Can you comment on the ethical and/or legal obligations as a journalist when conducting an interview, such as the one Vice News had with Michael Forest Reinoehl last week, with someone credibly accused of a crime and who law enforcement is actively seeking? Is getting such a “scoop” considered a coup in the journalistic world or is it seen as unsavory? Can the media, by knowing the whereabouts of a fugitive and not revealing that information, be considered an accessory to a crime? — Pete S.

Very good question, Pete. There are no hard unbreakable rules, but if someone were wanted for a serious crime and was on the run, I’d pass, especially if the crime he’s accused of is murder. Here’s why: The police are going to ask me where I interviewed him. If I say, “I can’t tell you” and he goes out and kills someone else, that’s something I don’t want on my conscience. What if the subject of the interview is a pedophile? Is it okay to withhold his location? I’m sure I’d agree to interview someone who stole government documents that said the U.S. intentionally lied its way into a war that resulted in tens of thousands of American deaths — and was on the lamb. But violent crime? Crimes against children? No.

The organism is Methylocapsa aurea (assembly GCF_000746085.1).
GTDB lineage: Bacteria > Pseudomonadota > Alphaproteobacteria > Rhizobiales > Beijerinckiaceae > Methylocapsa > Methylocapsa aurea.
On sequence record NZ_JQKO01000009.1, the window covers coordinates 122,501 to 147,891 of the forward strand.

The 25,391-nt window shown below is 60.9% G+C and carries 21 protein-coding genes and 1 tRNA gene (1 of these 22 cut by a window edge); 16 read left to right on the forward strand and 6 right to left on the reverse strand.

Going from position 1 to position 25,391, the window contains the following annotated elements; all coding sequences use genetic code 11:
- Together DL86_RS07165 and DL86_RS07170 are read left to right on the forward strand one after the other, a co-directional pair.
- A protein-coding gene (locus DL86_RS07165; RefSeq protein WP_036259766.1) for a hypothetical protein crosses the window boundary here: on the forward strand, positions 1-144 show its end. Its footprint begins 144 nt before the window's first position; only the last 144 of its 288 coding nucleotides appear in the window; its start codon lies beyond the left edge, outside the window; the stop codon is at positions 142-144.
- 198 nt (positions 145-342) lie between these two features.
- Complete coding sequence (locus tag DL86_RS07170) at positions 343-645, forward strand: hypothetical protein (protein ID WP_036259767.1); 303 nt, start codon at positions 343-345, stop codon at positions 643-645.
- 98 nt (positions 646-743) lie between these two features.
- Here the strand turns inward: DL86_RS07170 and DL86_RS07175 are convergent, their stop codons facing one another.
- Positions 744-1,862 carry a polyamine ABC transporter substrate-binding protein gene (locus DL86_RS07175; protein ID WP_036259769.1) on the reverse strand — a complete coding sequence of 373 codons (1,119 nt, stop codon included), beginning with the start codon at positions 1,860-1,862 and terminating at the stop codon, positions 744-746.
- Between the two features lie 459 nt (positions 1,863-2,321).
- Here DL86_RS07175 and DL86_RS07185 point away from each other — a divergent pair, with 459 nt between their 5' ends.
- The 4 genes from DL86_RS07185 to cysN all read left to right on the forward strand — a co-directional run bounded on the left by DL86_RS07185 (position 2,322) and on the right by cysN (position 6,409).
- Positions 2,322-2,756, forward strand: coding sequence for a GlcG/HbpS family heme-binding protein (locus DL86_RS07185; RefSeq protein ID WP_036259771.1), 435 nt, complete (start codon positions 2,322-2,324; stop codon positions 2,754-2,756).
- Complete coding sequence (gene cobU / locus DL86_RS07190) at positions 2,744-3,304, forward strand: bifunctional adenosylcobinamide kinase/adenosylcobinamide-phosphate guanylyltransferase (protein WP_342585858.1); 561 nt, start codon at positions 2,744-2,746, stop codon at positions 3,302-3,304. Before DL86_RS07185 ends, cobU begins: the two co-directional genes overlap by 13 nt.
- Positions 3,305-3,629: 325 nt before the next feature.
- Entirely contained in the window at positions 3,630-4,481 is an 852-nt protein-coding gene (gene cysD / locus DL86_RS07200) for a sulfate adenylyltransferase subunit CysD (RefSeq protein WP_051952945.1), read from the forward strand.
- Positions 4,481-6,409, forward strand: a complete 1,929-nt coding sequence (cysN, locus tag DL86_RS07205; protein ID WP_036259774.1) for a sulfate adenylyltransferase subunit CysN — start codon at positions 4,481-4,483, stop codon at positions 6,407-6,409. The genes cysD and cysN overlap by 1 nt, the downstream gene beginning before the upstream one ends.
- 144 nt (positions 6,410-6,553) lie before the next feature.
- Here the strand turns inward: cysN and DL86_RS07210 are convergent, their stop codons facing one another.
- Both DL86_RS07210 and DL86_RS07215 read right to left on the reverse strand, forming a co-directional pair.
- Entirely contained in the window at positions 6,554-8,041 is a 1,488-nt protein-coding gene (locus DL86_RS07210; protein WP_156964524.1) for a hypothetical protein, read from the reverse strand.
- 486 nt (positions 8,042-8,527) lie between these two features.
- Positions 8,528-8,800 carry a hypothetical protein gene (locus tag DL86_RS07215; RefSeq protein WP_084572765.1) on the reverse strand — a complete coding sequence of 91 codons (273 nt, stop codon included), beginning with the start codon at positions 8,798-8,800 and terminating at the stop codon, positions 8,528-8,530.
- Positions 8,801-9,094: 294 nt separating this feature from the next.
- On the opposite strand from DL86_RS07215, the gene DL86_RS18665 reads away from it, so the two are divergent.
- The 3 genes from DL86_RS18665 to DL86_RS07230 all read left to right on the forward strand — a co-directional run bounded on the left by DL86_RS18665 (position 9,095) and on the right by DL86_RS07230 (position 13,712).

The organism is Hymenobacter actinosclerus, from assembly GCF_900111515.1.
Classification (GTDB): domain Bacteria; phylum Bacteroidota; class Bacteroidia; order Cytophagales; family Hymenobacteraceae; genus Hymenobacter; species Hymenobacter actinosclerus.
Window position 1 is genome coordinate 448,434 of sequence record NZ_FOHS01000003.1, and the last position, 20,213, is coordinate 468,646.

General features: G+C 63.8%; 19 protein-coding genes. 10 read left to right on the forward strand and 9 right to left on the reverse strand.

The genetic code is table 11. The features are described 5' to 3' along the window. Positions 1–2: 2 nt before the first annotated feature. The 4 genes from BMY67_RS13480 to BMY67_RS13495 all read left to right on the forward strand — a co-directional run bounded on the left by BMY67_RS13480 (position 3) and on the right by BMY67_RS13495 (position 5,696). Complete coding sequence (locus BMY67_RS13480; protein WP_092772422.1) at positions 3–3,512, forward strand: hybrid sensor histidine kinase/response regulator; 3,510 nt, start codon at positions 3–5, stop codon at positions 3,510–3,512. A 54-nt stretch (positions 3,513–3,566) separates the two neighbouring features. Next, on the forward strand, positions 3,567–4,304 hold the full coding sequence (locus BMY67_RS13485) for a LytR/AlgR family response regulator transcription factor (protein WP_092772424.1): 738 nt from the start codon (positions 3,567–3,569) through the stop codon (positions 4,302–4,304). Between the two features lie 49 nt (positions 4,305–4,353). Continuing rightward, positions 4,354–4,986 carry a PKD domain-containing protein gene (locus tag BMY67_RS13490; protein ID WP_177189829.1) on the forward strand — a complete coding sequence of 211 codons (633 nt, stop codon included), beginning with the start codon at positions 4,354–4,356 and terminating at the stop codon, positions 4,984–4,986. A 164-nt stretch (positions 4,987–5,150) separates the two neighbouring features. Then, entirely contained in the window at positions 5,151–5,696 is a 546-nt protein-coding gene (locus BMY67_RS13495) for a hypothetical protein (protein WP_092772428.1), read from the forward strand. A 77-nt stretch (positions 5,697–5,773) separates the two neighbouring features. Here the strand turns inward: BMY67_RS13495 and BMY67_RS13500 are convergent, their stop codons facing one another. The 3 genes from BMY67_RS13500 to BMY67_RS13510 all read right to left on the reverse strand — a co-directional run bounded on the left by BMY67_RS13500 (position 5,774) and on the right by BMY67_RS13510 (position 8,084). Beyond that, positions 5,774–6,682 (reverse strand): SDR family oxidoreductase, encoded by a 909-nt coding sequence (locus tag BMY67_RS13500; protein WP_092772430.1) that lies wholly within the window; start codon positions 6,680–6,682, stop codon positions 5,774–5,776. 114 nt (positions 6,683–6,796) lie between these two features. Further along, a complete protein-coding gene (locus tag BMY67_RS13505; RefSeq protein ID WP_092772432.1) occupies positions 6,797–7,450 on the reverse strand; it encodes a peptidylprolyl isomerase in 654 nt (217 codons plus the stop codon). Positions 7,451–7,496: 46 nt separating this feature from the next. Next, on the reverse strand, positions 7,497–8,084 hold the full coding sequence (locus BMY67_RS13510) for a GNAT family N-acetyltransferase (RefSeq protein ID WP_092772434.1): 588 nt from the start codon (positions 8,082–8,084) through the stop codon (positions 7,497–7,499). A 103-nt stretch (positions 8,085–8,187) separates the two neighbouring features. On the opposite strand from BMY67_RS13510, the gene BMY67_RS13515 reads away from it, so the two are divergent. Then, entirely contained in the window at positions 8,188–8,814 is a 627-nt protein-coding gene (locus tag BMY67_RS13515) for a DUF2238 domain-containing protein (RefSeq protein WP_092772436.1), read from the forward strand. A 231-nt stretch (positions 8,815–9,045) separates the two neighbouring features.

“Just sent a Twitter thanking you for Off the Cuff on “When Sports No Longer an Escape…” thinking it was one of your finest audio commentaries. Then I read “Shouldn’t ALL Black Lives Matter”. I spoke too soon, but I am Irish by heritage, we do that often.

I live in Chicagoland, and I am amazed at how easily the community ignores the tragedy of the carnage which is sadly daily life on the South Side.

I am not at all surprised sports ignores it; ruins the narrative if they acknowledge it.” — Gregg